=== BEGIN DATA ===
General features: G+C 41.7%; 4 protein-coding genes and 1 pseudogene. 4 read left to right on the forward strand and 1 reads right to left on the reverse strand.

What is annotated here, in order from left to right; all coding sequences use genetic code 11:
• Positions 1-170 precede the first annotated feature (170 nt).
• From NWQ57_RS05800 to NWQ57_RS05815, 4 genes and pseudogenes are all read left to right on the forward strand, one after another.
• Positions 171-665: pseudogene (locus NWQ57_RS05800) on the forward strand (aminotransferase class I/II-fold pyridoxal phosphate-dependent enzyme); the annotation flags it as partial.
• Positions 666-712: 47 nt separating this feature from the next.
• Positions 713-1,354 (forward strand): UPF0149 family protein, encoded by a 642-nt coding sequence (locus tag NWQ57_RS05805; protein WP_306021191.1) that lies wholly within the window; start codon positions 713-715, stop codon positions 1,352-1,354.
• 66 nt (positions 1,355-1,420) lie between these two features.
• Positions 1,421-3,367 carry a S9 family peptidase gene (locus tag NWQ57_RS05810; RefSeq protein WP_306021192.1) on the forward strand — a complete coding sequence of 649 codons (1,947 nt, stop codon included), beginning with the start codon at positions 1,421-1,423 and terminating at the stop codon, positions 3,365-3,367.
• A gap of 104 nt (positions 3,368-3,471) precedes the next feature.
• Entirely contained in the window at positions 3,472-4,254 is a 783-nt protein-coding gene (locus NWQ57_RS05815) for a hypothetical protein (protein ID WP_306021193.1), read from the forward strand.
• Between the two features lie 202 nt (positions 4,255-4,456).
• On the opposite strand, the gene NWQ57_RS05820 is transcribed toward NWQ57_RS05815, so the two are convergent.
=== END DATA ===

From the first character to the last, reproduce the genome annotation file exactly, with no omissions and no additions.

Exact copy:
General features: G+C 41.7%; 4 protein-coding genes and 1 pseudogene. 4 read left to right on the forward strand and 1 reads right to left on the reverse strand.

What is annotated here, in order from left to right; all coding sequences use genetic code 11:
• Positions 1-170 precede the first annotated feature (170 nt).
• From NWQ57_RS05800 to NWQ57_RS05815, 4 genes and pseudogenes are all read left to right on the forward strand, one after another.
• Positions 171-665: pseudogene (locus NWQ57_RS05800) on the forward strand (aminotransferase class I/II-fold pyridoxal phosphate-dependent enzyme); the annotation flags it as partial.
• Positions 666-712: 47 nt separating this feature from the next.
• Positions 713-1,354 (forward strand): UPF0149 family protein, encoded by a 642-nt coding sequence (locus tag NWQ57_RS05805; protein WP_306021191.1) that lies wholly within the window; start codon positions 713-715, stop codon positions 1,352-1,354.
• 66 nt (positions 1,355-1,420) lie between these two features.
• Positions 1,421-3,367 carry a S9 family peptidase gene (locus tag NWQ57_RS05810; RefSeq protein WP_306021192.1) on the forward strand — a complete coding sequence of 649 codons (1,947 nt, stop codon included), beginning with the start codon at positions 1,421-1,423 and terminating at the stop codon, positions 3,365-3,367.
• A gap of 104 nt (positions 3,368-3,471) precedes the next feature.
• Entirely contained in the window at positions 3,472-4,254 is a 783-nt protein-coding gene (locus NWQ57_RS05815) for a hypothetical protein (protein ID WP_306021193.1), read from the forward strand.
• Between the two features lie 202 nt (positions 4,255-4,456).
• On the opposite strand, the gene NWQ57_RS05820 is transcribed toward NWQ57_RS05815, so the two are convergent.